Why most Americans want to be healthy but don't act on it


Choosing between junk food and healthy food

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You’re not alone if you begin a diet of kale and cabbage salads at the beginning of the week and end it with pizza, wings and guilt.

Nielsen and the Natural Marketing Institute teamed up to produce a report that reveals that there’s quite the disconnect between our healthy eating aspirations and our actual behavior. Three-quarters of people polled in the United States think that health issues can personally be controlled by eating healthy, nutritious foods regularly. But 91% of those polled admitted to snacking on junk foods such as candy, ice cream and chips throughout the day, according to the report.

In short, the report reveals that we want to eat healthy, but we cannot seem to give up our junk foods either. The report also stated the following disconnects between our aspirations and behavior:

  • The best way to stay healthy, according to 89% of respondents, is to take personal responsibility; 70% say they actively try to be healthier.
  • Health issues can be managed through nutrition, according to 75%, while 50% say eating healthy is a challenge.
  • Taking control of one’s health is achieved by any means necessary for 64%. But 66% say they need to exercise more or don’t exercise enough, while 50% say they give into cravings and “splurge” when dining out.
  • Organic and/or nutritionally enhanced products have no effect on grocery purchases for 50% of Americans. This is because 54% of people in the U.S. think healthy foods are too expensive to eat regularly; and 50% said they were not willing to give up taste for health.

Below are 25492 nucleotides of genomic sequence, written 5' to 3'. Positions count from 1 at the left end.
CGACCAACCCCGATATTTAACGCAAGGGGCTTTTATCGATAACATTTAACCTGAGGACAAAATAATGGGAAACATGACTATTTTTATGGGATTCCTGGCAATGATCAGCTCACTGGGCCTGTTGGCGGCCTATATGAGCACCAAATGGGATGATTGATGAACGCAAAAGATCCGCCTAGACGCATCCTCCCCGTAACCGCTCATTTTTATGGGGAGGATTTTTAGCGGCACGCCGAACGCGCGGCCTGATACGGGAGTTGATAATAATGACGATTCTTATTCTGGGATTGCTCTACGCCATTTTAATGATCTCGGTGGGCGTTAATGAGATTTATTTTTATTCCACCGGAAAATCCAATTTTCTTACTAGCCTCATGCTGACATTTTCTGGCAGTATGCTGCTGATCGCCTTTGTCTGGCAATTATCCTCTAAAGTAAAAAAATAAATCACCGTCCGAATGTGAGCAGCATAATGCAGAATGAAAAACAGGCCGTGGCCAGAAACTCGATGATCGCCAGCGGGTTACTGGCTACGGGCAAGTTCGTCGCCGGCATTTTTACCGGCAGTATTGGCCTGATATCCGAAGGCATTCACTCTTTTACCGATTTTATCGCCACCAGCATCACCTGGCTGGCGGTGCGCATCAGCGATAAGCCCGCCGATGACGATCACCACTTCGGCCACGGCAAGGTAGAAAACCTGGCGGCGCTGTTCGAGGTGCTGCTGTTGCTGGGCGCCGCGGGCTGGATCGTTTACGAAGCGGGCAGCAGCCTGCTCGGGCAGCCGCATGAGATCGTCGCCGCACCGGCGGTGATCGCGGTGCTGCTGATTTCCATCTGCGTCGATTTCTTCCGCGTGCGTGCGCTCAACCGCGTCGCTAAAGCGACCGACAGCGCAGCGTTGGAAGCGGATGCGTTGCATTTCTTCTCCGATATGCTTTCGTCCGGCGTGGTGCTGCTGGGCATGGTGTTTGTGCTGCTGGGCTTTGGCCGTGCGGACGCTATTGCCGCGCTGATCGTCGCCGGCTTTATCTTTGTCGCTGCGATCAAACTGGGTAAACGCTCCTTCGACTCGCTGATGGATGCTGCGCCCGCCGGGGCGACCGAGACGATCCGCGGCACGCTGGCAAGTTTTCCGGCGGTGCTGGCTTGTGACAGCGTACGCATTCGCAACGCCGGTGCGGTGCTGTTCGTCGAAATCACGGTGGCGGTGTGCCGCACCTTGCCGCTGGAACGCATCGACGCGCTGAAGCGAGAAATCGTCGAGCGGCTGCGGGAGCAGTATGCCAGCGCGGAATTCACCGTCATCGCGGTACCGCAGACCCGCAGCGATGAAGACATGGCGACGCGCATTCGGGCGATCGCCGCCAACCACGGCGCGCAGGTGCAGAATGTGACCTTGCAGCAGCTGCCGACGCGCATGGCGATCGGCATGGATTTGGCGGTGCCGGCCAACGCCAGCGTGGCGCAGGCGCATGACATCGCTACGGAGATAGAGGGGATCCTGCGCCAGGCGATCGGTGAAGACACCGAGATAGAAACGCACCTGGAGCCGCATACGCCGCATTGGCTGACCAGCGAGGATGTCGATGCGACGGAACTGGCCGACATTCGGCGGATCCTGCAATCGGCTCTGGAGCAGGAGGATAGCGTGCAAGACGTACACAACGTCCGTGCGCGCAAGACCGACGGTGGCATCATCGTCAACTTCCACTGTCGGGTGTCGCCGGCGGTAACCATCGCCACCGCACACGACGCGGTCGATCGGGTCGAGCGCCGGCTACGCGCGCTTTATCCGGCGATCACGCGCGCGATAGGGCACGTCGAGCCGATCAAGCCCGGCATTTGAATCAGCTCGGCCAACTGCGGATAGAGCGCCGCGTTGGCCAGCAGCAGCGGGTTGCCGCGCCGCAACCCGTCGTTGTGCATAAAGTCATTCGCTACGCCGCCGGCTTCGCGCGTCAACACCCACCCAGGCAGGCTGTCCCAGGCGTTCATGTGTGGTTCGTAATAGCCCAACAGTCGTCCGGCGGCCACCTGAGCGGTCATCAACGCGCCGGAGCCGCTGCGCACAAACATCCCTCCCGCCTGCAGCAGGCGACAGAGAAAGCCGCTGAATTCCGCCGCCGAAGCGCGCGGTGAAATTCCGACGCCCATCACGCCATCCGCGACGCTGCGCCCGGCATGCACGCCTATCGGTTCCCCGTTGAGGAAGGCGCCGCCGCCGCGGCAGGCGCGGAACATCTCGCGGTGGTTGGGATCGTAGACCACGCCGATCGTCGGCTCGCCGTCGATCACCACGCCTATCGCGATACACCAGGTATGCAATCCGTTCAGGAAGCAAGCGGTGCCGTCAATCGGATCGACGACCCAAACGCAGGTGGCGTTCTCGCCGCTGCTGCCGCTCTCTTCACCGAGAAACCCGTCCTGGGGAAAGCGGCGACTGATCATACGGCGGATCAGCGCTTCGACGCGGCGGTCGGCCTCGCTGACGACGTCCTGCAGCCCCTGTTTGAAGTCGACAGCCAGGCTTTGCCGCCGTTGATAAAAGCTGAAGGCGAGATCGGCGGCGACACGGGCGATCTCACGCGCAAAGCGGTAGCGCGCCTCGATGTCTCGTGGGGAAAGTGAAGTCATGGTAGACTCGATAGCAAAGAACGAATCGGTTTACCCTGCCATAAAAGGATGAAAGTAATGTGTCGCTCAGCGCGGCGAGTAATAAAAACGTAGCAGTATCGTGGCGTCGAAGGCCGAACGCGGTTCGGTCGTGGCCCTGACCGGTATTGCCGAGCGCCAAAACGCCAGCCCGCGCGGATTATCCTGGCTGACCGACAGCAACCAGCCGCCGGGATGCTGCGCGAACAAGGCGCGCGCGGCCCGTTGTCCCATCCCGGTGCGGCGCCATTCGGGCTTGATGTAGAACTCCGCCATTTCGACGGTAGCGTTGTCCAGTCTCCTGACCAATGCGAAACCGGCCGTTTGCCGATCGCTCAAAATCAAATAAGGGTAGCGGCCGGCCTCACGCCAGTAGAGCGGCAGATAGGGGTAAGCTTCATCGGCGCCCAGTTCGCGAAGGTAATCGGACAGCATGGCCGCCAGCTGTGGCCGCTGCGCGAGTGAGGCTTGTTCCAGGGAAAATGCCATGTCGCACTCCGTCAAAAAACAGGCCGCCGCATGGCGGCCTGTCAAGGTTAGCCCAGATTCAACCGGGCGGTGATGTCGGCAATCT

This is your brain on junk food

We’re not surprised by this information because science and medical reports, published during the last 15 years in particular, present facts that show that for some people the brain responds to salt sugar and fat the way that it does to hard drugs such as heroine and cocaine. It’s all about pleasure and reward triggered by dopamine. This makes people crave unhealthy foods packed with salt, sugar and fat and overeat when consumed.

The 2013 eye-opening investigative book, "Salt Sugar Fat" by Michael Moss painstakingly details how the processed food industry hooked consumers on its products by piling the three ingredients into everything from bread to baby food, while creating brilliant advertising and marketing campaigns to draw in the masses. Did you know that Americans eat 33 pounds of cheese on average per year? Or that package labeling, particularly with ground beef, isn’t what it states it is?

So Americans need to ask themselves if their food addiction is more important than their health and act on what they want. Cutting out processed foods is tough but yields beautiful results.